Belongings held 'hostage': Man pays 2 moving companies to get stuff to new home

A former Winnipeg resident has some advice for anyone who needs to hire a moving van company: do your research if you want to avoid a bumpy ride.

'I felt like a sucker': after dealing with company penalized by consumer protection agency

"That should have been the biggest alarm bell," said Christian Seon, when the moving company asked for full payment before delivery. (CBC)

A former Winnipeg resident has some advice for anyone who needs to hire a moving van company: do your research if you want to avoid a bumpy ride.

Christian Seon hired Coronation Van Lines to move his belongings from Winnipeg to Calgary in 2015, but his packed-up house only made it to Saskatoon before he had to pay another company to move it the rest of the way.

"I felt very taken advantage of, I felt like a sucker," Seon said. "I felt like I had trust and faith in people, in a company... So I was very angry."

The saga began after Seon got a job transfer to Calgary, leaving only about three weeks to move.

"First thing I did, being a millennial, was go online," Seon explained.  His internet search led him to the website of Canadian Van Lines, a company incorporated in B.C. as Coronation Van Lines (2013) Inc. and operating across Canada.
The company operating Canadian Van Lines filed for dissolution in December 2016. (Canadian Van Lines)

He submitted a form online to get a quote for the moving cost and within 15 minutes got a call back, he said. He decided to go with Canadian Van Lines because the price was a couple hundred dollars cheaper than other companies' quotes.

"The reviews online weren't bad. I believe on Google reviews it was like a 3.7 out of five," Seon said. "Everything seemed to be on the up and up."

Seon signed a contract with the company for $2,093 and the move was scheduled for April 25 in Winnipeg, with delivery in Calgary on May 1.

Pay half upfront

"The agreement was that I would pay half upfront when the company came to pick up my belongings, and then I would pay the other half upon delivery," Seon explained.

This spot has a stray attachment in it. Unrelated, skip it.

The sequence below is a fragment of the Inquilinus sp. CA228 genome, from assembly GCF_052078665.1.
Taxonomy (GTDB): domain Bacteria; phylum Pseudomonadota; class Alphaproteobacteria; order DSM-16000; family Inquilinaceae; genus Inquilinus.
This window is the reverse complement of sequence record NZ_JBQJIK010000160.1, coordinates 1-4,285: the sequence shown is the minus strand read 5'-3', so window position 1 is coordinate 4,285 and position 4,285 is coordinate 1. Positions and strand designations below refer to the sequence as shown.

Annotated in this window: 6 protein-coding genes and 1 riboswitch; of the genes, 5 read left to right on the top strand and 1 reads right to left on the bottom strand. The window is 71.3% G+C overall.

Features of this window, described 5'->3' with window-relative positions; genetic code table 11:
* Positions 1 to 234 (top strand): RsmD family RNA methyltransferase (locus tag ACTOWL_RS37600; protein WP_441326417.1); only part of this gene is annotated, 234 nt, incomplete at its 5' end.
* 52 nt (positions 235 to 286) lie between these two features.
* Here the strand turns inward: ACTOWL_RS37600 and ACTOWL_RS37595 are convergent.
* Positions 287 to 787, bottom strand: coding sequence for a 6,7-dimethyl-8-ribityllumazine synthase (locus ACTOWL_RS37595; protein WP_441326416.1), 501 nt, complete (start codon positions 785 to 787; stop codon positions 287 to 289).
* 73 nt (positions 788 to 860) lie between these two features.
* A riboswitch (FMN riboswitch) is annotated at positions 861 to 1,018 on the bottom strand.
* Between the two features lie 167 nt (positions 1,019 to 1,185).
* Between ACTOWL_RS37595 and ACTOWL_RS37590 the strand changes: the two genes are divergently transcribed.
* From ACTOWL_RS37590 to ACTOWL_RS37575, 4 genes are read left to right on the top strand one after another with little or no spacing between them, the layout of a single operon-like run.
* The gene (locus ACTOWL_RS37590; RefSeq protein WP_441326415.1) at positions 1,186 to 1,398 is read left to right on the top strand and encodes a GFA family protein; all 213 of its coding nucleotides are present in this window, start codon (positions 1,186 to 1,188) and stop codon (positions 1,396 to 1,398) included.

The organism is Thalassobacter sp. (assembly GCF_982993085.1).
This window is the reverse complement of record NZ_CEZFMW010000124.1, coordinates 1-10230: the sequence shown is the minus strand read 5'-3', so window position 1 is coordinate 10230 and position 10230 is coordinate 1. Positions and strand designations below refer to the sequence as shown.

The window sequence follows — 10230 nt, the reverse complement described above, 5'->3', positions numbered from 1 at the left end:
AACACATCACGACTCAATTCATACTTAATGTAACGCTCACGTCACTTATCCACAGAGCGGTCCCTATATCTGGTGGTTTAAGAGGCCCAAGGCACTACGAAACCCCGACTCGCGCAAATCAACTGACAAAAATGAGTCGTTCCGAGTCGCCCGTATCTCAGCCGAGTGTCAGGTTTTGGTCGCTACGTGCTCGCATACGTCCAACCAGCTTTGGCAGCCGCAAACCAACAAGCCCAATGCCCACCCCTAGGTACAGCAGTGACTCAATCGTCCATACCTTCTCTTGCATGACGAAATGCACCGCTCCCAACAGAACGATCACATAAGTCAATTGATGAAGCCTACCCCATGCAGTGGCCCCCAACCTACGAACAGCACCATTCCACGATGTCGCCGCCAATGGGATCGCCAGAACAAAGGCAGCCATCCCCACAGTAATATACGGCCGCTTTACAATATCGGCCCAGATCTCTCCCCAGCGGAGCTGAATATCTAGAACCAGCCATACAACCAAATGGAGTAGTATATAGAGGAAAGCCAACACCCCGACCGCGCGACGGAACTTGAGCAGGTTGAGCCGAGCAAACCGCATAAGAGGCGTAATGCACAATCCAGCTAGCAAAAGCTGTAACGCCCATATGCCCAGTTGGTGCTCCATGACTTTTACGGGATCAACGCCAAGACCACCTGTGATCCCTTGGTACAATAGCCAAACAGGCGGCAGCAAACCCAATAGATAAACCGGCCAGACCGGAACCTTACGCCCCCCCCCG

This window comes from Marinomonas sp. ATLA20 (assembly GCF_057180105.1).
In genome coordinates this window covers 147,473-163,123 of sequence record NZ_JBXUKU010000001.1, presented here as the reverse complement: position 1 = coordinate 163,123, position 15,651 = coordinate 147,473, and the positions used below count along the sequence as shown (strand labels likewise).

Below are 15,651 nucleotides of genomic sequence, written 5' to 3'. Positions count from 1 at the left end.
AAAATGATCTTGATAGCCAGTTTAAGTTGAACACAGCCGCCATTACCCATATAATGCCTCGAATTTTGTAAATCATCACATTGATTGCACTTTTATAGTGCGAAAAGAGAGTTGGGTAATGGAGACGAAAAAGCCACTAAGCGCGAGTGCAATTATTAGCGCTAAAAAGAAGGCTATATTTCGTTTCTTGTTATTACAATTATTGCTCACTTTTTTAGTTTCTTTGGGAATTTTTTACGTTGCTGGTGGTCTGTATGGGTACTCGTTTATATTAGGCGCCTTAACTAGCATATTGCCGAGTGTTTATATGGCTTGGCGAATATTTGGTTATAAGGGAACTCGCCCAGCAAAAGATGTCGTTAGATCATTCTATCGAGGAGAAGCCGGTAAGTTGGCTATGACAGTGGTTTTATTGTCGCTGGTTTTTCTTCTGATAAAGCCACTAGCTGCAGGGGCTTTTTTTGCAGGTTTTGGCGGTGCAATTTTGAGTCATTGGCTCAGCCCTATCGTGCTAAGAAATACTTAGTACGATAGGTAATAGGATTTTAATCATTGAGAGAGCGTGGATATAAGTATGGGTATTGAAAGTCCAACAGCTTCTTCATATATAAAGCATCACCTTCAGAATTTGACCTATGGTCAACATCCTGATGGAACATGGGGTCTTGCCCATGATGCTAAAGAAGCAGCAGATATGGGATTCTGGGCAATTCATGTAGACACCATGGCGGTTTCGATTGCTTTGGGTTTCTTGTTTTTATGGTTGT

The first sign that something might be going wrong, he said, was on moving day when the packing was underway. "I get a call from the representative at Canadian Van Lines asking for the second half of the money."

He agreed.

"So essentially instead of the agreement being pay half upfront, half upon delivery, I paid half at the time of agreement and the other half as my stuff was being packed up in Winnipeg.

A former Winnipeg resident has some advice for anyone who needs to hire a moving van company: do your research if you want to avoid a bumpy ride. 2:44

"That should have been the biggest alarm bell and I should have shut it down there. But half my stuff was already packed up and on a truck," Seon said.

At that point he had less than a week left to move to Calgary and start his new job.

"I felt like I didn't really have a choice."

When May 1 arrived, the delivery in Calgary didn't happen.

Seon said for days he kept asking Canadian Van Lines where his belongings were.

"They took my stuff all the way to Saskatoon. According to them they had another move in Calgary that they needed to make, and they had to make a choice. It was my stuff or this other person's stuff."

Seon said he then hired a different mover in Saskatoon and paid him $850 to get the stuff out of the storage locker and deliver it to Calgary.

'Hold my stuff hostage'

"It's never a good feeling," said Seon. "It gets even worse when you think about. I paid somebody to hold my stuff hostage."

He filed a complaint with the Manitoba Consumer Protection Office and later, one to Alberta's consumer investigation office.